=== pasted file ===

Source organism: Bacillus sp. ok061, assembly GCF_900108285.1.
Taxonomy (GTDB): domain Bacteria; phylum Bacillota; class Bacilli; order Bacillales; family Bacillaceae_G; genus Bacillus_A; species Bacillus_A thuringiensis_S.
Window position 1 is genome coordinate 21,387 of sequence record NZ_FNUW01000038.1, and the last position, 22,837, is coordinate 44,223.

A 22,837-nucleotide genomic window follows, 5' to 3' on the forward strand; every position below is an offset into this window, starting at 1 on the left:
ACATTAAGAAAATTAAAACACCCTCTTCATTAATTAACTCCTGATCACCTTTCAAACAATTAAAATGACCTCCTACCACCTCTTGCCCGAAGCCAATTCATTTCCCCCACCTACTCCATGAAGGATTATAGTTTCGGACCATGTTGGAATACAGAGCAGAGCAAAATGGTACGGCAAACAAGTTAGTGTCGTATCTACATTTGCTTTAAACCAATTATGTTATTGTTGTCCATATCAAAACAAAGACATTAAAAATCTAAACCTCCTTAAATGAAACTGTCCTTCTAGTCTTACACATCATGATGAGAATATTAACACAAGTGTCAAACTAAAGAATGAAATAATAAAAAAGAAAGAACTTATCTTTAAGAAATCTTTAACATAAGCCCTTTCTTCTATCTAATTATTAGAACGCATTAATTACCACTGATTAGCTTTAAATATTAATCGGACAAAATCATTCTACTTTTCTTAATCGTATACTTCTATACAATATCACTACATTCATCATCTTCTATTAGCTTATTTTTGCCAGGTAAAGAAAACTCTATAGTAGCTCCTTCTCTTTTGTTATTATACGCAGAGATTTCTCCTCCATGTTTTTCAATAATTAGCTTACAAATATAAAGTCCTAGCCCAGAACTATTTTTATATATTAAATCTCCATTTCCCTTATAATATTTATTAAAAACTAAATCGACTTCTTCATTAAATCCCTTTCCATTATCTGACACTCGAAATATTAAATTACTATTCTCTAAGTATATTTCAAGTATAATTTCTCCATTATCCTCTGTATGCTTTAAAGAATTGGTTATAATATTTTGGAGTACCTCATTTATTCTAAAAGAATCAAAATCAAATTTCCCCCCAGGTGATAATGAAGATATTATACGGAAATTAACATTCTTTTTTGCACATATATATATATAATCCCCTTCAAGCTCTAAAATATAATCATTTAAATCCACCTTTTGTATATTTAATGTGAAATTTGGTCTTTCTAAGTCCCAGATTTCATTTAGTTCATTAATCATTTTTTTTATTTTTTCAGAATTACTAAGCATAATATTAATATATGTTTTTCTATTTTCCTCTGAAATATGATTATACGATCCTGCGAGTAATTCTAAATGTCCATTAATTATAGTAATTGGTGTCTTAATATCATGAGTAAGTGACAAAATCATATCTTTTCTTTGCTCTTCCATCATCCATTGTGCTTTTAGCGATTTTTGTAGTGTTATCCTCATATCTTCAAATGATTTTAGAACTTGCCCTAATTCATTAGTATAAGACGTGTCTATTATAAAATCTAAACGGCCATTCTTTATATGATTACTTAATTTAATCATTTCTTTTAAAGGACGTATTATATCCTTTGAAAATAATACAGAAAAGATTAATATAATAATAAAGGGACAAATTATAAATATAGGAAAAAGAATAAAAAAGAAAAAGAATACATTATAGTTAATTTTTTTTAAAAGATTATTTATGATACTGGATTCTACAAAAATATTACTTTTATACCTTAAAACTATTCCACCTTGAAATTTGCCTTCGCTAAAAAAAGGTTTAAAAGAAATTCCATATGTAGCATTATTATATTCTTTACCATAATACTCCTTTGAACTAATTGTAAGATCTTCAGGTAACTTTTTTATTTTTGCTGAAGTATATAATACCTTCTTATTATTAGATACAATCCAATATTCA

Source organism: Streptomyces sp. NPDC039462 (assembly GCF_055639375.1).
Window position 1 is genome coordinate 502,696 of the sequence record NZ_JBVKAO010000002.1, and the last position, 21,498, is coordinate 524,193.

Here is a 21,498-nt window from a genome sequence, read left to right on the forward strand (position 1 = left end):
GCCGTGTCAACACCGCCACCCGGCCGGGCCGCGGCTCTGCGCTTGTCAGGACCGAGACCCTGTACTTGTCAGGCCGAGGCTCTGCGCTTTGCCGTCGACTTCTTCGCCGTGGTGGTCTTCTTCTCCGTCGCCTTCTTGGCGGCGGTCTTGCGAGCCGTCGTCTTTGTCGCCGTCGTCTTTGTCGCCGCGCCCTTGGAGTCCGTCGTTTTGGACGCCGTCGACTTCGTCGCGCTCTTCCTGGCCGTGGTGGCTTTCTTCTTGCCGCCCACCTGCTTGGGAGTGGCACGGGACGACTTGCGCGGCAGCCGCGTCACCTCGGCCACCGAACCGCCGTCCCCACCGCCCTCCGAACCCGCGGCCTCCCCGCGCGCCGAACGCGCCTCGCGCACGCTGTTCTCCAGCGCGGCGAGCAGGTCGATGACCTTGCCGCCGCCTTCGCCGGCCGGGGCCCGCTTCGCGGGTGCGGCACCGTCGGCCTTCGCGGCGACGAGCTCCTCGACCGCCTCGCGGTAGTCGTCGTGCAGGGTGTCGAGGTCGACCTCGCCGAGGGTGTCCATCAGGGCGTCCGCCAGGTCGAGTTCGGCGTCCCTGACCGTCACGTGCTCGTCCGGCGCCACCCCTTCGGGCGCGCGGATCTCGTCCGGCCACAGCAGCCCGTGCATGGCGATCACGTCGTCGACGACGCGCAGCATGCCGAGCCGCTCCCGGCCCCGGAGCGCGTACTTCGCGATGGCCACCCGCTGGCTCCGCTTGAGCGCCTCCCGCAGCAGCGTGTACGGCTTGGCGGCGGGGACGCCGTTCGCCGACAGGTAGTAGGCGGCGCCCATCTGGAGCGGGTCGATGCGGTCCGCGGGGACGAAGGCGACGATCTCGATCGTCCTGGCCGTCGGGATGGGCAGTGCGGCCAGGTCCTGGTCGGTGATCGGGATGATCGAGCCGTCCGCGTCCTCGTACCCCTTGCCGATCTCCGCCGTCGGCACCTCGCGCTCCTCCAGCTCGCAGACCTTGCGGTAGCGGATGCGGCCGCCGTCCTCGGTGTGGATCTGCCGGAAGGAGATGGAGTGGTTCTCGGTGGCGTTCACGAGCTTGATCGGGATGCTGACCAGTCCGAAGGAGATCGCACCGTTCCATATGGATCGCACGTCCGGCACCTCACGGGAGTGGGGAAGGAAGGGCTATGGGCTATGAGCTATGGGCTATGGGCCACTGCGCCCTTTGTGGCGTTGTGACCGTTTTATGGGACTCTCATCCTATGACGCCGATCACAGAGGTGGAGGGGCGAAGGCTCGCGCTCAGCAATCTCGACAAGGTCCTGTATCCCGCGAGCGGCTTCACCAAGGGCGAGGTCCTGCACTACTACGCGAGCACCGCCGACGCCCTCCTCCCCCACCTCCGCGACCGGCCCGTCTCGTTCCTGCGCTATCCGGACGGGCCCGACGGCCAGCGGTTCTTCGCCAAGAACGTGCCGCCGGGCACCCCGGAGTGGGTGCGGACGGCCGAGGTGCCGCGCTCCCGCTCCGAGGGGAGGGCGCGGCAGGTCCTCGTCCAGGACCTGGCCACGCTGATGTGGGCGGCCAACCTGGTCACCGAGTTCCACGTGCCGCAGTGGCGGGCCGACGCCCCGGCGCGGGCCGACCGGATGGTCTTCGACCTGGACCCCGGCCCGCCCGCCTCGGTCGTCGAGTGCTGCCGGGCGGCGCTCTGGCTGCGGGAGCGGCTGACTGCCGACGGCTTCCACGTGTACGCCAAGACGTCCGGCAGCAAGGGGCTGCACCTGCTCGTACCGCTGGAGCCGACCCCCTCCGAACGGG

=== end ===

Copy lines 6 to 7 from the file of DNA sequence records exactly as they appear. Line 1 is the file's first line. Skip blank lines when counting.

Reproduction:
Source organism: Streptomyces sp. NPDC039462 (assembly GCF_055639375.1).
Window position 1 is genome coordinate 502,696 of the sequence record NZ_JBVKAO010000002.1, and the last position, 21,498, is coordinate 524,193.